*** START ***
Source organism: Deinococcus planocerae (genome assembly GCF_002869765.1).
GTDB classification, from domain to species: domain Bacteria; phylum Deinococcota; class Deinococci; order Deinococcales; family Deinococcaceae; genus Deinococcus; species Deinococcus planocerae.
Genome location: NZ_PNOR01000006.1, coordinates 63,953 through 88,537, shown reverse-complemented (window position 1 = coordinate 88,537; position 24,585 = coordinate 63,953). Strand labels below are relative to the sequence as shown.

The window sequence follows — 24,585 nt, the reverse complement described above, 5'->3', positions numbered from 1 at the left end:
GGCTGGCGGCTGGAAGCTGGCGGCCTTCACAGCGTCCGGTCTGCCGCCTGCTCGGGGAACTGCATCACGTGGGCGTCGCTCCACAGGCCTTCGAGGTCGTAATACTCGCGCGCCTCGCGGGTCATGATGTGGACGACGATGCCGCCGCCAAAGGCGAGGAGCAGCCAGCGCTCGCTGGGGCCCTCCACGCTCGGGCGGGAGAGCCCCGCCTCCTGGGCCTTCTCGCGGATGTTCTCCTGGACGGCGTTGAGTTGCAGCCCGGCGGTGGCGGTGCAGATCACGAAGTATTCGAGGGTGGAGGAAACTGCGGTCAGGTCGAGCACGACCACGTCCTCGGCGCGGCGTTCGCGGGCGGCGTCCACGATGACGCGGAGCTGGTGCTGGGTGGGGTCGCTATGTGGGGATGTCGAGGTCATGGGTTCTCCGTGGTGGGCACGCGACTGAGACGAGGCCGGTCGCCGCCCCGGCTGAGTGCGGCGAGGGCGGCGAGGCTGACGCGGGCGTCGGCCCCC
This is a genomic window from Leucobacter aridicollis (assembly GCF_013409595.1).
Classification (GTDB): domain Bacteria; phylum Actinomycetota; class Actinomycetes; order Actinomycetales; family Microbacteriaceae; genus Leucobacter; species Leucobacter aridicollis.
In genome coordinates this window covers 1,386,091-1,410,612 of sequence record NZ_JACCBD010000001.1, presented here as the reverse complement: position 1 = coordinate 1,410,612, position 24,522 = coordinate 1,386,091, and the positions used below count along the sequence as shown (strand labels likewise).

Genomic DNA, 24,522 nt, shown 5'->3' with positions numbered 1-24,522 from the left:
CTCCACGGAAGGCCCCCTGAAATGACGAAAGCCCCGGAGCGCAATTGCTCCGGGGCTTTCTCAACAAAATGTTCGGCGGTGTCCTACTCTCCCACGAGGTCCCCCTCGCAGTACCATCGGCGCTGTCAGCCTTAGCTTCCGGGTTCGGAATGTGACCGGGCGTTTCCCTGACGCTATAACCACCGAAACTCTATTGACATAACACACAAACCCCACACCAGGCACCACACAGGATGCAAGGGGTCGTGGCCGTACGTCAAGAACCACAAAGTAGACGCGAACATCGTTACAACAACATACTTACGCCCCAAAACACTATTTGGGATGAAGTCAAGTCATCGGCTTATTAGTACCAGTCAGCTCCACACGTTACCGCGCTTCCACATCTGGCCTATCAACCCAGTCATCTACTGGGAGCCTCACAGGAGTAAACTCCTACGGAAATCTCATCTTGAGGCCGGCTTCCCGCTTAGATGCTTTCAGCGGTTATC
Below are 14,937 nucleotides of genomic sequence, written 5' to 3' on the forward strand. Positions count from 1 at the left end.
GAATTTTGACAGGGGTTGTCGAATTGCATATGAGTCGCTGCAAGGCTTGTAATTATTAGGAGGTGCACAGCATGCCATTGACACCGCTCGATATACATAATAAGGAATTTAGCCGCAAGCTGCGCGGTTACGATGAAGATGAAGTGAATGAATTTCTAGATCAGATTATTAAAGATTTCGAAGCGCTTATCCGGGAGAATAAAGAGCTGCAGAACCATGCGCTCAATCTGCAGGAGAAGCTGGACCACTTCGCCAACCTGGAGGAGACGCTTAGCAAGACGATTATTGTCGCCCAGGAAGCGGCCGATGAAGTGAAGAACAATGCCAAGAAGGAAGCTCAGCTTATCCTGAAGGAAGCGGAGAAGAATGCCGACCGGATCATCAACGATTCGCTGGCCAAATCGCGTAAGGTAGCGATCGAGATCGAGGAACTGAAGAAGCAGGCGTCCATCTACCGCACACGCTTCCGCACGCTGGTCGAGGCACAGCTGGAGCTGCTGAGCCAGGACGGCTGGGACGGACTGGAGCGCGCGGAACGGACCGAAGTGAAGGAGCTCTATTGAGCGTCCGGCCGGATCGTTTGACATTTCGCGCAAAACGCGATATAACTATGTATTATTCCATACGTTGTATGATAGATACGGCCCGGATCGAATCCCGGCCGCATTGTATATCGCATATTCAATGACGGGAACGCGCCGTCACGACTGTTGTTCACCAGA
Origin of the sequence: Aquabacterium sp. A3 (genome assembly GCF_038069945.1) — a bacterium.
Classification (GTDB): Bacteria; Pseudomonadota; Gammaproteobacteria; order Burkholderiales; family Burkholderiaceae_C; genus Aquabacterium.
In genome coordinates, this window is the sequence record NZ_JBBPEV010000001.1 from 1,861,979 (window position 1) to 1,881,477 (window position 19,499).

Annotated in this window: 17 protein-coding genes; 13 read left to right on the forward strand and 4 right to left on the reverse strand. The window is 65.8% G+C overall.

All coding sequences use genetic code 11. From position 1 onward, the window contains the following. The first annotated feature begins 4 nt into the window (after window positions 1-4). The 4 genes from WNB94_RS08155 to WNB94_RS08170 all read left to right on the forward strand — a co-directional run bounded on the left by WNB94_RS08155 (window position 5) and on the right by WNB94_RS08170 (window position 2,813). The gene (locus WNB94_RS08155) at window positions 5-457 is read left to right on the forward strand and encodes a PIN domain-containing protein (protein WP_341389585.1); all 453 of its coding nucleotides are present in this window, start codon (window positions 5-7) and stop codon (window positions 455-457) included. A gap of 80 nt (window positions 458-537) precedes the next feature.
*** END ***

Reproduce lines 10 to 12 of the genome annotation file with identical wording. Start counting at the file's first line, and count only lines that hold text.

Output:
CTCCACGGAAGGCCCCCTGAAATGACGAAAGCCCCGGAGCGCAATTGCTCCGGGGCTTTCTCAACAAAATGTTCGGCGGTGTCCTACTCTCCCACGAGGTCCCCCTCGCAGTACCATCGGCGCTGTCAGCCTTAGCTTCCGGGTTCGGAATGTGACCGGGCGTTTCCCTGACGCTATAACCACCGAAACTCTATTGACATAACACACAAACCCCACACCAGGCACCACACAGGATGCAAGGGGTCGTGGCCGTACGTCAAGAACCACAAAGTAGACGCGAACATCGTTACAACAACATACTTACGCCCCAAAACACTATTTGGGATGAAGTCAAGTCATCGGCTTATTAGTACCAGTCAGCTCCACACGTTACCGCGCTTCCACATCTGGCCTATCAACCCAGTCATCTACTGGGAGCCTCACAGGAGTAAACTCCTACGGAAATCTCATCTTGAGGCCGGCTTCCCGCTTAGATGCTTTCAGCGGTTATC
Below are 14,937 nucleotides of genomic sequence, written 5' to 3' on the forward strand. Positions count from 1 at the left end.
GAATTTTGACAGGGGTTGTCGAATTGCATATGAGTCGCTGCAAGGCTTGTAATTATTAGGAGGTGCACAGCATGCCATTGACACCGCTCGATATACATAATAAGGAATTTAGCCGCAAGCTGCGCGGTTACGATGAAGATGAAGTGAATGAATTTCTAGATCAGATTATTAAAGATTTCGAAGCGCTTATCCGGGAGAATAAAGAGCTGCAGAACCATGCGCTCAATCTGCAGGAGAAGCTGGACCACTTCGCCAACCTGGAGGAGACGCTTAGCAAGACGATTATTGTCGCCCAGGAAGCGGCCGATGAAGTGAAGAACAATGCCAAGAAGGAAGCTCAGCTTATCCTGAAGGAAGCGGAGAAGAATGCCGACCGGATCATCAACGATTCGCTGGCCAAATCGCGTAAGGTAGCGATCGAGATCGAGGAACTGAAGAAGCAGGCGTCCATCTACCGCACACGCTTCCGCACGCTGGTCGAGGCACAGCTGGAGCTGCTGAGCCAGGACGGCTGGGACGGACTGGAGCGCGCGGAACGGACCGAAGTGAAGGAGCTCTATTGAGCGTCCGGCCGGATCGTTTGACATTTCGCGCAAAACGCGATATAACTATGTATTATTCCATACGTTGTATGATAGATACGGCCCGGATCGAATCCCGGCCGCATTGTATATCGCATATTCAATGACGGGAACGCGCCGTCACGACTGTTGTTCACCAGA